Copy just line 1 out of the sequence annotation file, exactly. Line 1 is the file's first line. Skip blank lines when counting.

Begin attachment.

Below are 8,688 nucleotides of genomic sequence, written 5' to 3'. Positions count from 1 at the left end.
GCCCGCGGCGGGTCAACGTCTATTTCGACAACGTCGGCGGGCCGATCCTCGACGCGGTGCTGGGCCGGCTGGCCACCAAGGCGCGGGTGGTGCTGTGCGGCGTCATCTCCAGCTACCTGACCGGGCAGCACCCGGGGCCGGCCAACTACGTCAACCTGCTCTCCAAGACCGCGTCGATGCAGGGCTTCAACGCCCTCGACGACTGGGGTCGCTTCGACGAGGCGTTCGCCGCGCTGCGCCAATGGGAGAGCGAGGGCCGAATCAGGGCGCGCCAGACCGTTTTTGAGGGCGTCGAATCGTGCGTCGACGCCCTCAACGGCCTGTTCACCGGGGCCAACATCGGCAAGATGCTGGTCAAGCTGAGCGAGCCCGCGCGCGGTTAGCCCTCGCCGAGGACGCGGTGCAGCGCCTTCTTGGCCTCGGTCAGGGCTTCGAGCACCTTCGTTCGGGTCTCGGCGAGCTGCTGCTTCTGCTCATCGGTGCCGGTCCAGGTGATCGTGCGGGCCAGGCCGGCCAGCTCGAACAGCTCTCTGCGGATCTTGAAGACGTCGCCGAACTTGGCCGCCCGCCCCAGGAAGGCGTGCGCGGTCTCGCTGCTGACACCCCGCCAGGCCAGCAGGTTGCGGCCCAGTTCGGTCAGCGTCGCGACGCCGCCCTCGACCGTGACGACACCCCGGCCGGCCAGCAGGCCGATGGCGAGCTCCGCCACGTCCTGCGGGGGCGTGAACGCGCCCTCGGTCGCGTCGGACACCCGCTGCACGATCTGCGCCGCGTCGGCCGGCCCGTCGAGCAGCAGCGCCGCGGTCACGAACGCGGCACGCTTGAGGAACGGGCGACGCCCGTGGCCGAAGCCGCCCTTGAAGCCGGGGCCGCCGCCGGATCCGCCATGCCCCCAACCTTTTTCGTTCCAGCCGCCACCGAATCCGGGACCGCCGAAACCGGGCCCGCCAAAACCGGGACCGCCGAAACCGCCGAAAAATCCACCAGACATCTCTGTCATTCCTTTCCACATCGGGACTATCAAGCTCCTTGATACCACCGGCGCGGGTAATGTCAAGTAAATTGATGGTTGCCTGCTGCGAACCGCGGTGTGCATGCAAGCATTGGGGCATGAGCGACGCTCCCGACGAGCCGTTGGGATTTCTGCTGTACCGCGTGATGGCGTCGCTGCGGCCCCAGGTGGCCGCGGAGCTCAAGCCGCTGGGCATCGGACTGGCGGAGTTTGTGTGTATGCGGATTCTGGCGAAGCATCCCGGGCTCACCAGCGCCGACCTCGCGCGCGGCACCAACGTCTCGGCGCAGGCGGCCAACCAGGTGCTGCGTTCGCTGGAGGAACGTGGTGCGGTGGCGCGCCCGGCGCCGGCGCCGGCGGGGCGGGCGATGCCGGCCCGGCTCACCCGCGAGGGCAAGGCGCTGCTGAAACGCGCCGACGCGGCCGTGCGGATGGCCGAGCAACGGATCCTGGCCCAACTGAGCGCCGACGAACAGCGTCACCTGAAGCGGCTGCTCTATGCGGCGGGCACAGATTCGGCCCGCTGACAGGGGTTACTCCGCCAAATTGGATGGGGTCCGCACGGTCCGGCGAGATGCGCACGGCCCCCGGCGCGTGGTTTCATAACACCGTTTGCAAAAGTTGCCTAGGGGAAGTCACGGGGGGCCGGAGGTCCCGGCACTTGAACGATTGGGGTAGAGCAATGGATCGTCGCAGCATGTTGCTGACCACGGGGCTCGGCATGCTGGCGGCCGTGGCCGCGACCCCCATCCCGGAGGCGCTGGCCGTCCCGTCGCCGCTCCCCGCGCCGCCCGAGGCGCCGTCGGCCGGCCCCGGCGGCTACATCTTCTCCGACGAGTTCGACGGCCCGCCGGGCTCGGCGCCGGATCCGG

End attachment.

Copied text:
Below are 8,688 nucleotides of genomic sequence, written 5' to 3'. Positions count from 1 at the left end.